Termination of fixed-term secure flexible tenancy: Whether a tenancy agreement could be terminated (Croydon London Borough Council v Kalonga – 2022)
The Supreme Court issued its recent judgment addressing the circumstances where a grant of a possession order for a fixed-term, secure tenancy may be made. In particular, the judgment decides whether a contractual provision must be contained within the agreement to end the term prior to the contractual expiry of the tenancy.
In Croydon London Borough Council v Kalonga , the respondent was granted a 5-year, fixed-term, secure flexible tenancy by the appellant local authority landlord. Following allegations of anti-social behaviour and with arrears of rent, the landlord served notice to terminate the tenancy and regain possession of the property. Possession was ordered under s.82(1A)(a) of the Housing Act 1985 and the tenant’s subsequent appeal was also allowed.
The tenant’s defence and counterclaim sought relief from forfeiture, stating that the landlord had failed to apply or rely on forfeiture; the landlord’s reply stated that it did not rely on forfeiture. The question then arose as to how a secure tenancy could be terminated during its fixed term, and the matter proceeded through the appeal courts to the Supreme Court.
The possession claim was dismissed by the Supreme Court, but the landlord’s appeal allowed in part. The Court addressed the following issues:
- Whether the only way a secure fixed term tenancy can be terminated during its term is by the existence of forfeiture provisions contained in the tenancy agreement and grant of a termination order under s.82(3) of the Housing Act 1985; and
- Whether the tenant’s tenancy agreement in this case contained a forfeiture provision.
The Supreme Court held that both parties’ arguments carried weight, but that neither was wholly correct. The Housing Acts 1980 and 1985 were intended to improve tenants’ security of tenure, and therefore a lessening of tenants’ rights could not be implied lightly.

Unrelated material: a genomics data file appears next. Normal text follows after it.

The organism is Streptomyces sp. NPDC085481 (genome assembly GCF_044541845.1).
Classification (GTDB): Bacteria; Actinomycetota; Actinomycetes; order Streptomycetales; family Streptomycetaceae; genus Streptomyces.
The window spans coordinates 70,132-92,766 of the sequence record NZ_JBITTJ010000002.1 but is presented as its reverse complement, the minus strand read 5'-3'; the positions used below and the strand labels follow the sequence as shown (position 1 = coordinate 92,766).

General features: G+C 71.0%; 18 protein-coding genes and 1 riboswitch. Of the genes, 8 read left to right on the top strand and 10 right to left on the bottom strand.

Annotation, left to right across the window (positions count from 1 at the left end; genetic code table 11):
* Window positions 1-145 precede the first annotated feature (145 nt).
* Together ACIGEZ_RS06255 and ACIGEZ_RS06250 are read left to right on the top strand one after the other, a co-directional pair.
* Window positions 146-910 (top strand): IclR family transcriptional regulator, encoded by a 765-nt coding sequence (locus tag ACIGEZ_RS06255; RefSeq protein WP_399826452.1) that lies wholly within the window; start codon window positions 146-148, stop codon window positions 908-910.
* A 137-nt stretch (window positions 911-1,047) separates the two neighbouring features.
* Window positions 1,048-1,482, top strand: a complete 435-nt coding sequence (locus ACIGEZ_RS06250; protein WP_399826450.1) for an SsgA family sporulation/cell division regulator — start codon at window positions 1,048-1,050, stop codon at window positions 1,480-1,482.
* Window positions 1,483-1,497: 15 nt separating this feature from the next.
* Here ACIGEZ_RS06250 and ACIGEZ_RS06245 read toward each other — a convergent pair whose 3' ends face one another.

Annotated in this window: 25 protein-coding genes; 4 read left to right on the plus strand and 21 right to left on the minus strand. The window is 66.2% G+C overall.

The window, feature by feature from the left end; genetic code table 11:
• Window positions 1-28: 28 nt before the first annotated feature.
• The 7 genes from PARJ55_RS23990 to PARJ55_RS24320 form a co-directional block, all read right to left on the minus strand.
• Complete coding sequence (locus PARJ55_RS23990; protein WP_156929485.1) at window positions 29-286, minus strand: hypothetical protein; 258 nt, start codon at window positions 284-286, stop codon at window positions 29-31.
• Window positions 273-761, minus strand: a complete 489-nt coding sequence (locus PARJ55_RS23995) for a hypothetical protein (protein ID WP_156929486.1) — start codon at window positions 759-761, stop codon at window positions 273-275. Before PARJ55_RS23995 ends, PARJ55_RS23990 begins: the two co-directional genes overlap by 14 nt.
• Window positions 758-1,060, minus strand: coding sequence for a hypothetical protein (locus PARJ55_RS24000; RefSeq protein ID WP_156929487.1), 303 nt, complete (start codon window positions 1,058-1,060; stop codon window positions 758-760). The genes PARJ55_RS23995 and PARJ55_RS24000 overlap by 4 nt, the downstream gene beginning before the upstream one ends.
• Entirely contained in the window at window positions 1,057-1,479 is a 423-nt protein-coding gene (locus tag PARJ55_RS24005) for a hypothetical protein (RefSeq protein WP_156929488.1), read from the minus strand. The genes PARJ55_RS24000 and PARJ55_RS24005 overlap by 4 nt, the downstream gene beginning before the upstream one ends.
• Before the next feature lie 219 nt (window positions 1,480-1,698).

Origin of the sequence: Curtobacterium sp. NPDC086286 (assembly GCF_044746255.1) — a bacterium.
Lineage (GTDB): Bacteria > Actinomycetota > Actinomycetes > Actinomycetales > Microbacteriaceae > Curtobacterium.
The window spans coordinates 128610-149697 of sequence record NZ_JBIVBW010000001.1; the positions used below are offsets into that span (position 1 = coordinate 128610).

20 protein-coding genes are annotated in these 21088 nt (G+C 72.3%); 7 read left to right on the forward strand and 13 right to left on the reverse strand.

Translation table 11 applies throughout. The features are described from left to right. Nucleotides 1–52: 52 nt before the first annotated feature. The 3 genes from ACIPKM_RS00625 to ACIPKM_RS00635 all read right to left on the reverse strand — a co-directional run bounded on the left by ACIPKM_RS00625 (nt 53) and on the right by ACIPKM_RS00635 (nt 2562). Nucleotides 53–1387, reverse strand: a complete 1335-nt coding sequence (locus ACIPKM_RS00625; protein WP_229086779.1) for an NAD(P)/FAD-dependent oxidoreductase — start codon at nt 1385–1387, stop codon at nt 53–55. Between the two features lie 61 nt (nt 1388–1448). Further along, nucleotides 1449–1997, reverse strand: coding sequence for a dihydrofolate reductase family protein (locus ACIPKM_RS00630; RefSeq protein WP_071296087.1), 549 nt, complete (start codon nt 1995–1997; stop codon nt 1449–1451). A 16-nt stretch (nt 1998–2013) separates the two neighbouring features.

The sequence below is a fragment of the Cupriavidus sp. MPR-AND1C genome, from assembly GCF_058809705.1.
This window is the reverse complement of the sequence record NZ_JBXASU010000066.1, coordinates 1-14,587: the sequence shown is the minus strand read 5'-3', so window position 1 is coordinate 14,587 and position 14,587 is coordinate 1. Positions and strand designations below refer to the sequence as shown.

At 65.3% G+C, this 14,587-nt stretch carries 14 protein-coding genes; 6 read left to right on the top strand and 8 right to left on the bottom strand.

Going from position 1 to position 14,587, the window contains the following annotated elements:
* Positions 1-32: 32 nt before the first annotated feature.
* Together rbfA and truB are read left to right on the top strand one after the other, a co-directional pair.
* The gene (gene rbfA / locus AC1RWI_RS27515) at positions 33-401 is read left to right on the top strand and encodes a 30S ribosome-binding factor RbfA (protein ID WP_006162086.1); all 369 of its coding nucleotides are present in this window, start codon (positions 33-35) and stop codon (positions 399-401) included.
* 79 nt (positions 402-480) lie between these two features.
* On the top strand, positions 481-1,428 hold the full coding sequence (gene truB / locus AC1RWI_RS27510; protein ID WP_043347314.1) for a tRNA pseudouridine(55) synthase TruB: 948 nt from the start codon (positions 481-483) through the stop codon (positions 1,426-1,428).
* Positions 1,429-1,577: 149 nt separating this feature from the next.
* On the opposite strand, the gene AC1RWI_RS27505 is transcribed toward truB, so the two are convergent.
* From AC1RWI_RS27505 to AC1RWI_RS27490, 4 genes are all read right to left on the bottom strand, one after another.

The statutory provision prevent a landlord seeking possession during a tenancy’s fixed term where no contractual provision is contained to allow for early termination. Where such a provision is included in the tenancy agreement, any conditions attached to the provision must be satisfied and s.82(3) of the Housing Act 1985 used to obtain possession by way of a termination order. Fixed term tenancies which do not contain contractual provision allowing for early termination cannot be terminated or possession ordered before the end of the contractual term.
The tenant’s tenancy agreement was found to contain a forfeiture clause. However, the possession claim was dismissed because the landlord had not relied on the forfeiture clause contained in the tenancy agreement and had not complied with s.82 of the Housing Act 1985.
Advice and action for landlords
This important decision by the Supreme Court will guide landlords to ensure that, where required, tenancy agreements contain contractual provisions permitting the tenancy to be terminated early. Where a landlord wishes to exercise this provision, conditions attached to it must be shown to have been complied with.
Tenant default leading to termination will be interpreted as a right of forfeiture, whereby s.82 of the Housing Act 1985 will apply. A s.146 notice must be served under the Law of Property Act 1925 and a termination order under the Housing Act sought to end the tenancy. A possession order may then be obtained.
The tenancy agreement was found to contain a forfeiture clause. However, the possession claim was dismissed because the landlord had not relied on the forfeiture clause and had not complied with s.82 of the Housing Act 1985.